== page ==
After a fast start, I went pretty slow for the second half. I didn’t find anyone else to team up with against the wind, and I really had not trained for the ride, which is why I was only doing 73 miles instead of 100. My final average speed was around 15 MPH, which I can’t really complain about given the circumstances. I was pretty sore after this one, the last hills really kicked my ass. My hamstrings were seizing up and I was debating whether or not to stop, get off my bike and stretch, or just finish the last miles and stretch at the end. I was afraid if I stopped, it wouldn’t end, and I would have more trouble getting back on, so I I stretched as much as I could still on my bike on the down hills. I was so happy to be finished and with the way the finish line is at the light house, there were a lot of people cheering you in, which was nice when you’re to drop dead.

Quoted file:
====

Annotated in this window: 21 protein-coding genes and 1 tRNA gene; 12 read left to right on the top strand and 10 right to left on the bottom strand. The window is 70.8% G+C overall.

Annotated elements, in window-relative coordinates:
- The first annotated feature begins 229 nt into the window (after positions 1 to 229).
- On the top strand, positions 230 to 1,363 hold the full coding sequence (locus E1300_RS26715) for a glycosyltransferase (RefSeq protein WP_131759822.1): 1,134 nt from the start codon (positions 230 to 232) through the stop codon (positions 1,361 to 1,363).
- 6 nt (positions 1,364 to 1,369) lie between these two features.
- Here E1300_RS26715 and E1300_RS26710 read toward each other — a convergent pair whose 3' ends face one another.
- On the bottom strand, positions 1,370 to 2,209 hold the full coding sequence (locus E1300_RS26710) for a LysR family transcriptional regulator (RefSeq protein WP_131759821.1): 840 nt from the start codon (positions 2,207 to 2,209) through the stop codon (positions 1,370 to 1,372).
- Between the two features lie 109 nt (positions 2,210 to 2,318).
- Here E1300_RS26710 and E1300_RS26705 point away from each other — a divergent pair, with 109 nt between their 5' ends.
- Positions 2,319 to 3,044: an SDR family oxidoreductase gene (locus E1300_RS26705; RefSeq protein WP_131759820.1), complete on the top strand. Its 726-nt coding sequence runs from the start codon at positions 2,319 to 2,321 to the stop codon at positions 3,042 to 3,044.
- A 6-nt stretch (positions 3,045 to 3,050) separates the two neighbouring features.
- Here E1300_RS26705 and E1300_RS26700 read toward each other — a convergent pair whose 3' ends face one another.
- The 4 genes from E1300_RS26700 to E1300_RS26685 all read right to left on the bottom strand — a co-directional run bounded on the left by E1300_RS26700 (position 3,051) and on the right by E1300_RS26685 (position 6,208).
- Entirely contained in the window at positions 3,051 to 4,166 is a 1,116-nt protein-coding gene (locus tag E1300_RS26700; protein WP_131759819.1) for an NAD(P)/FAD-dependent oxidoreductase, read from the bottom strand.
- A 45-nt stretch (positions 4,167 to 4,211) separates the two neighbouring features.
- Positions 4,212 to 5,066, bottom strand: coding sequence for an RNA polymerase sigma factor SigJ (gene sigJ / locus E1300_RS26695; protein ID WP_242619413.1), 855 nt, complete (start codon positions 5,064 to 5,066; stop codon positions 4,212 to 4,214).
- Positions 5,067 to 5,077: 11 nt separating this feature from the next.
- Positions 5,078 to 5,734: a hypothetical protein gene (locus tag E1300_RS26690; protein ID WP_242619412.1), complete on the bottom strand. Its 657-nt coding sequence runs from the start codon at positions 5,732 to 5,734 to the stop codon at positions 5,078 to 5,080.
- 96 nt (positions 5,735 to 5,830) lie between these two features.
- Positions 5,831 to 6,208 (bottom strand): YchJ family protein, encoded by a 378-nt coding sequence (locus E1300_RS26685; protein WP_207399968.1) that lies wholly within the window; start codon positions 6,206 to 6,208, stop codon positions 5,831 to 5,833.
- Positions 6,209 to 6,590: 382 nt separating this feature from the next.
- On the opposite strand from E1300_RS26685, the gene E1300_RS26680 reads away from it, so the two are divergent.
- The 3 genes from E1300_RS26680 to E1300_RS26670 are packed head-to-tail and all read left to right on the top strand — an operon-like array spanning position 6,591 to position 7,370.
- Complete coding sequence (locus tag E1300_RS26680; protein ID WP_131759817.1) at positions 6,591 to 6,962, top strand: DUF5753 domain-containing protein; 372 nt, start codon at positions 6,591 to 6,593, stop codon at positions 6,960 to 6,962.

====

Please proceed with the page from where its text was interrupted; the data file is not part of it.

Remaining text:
I dropped my bike off and went to find my bag to take my shower. I couldn’t find my bag, so I went to find beer, hoping that would help. After going through the pile again and again. I went to look in the other piles, based on where you started, to see if it was in one of them. I was looking in theBabylonpile. Where the 100-mille ride starts. Where I started the two times before, but not this time. Opps again. Another beer in the shower later, I was feeling much better and wolfed down a hamburger, some grilled chicken, pasta salad, potato salad and more beer. Then I waited for my massage. I don’t know if anything feels better than a massage after a long bike ride. It made me very happy. I grabbed two hot dogs for the road and headed to the yellow bus taking me to the LIRR for the long ride home, where I promptly passed out.
God that was a long post. If you made it this far, I hope it didn’t bore you to tears and I hope it inspired you to get out on your bike! It’s pretty amazing how far you can go on two wheels. The final question is: will I ever do the 145-mile ride? Two of my friends already have, and K wants to do it, I am kinda indifferent about it. I would have to have my ass in gear and have built up the miles to do it and I don’t know if I care enough, I get the same reward for doing 100-miles. We’ll see…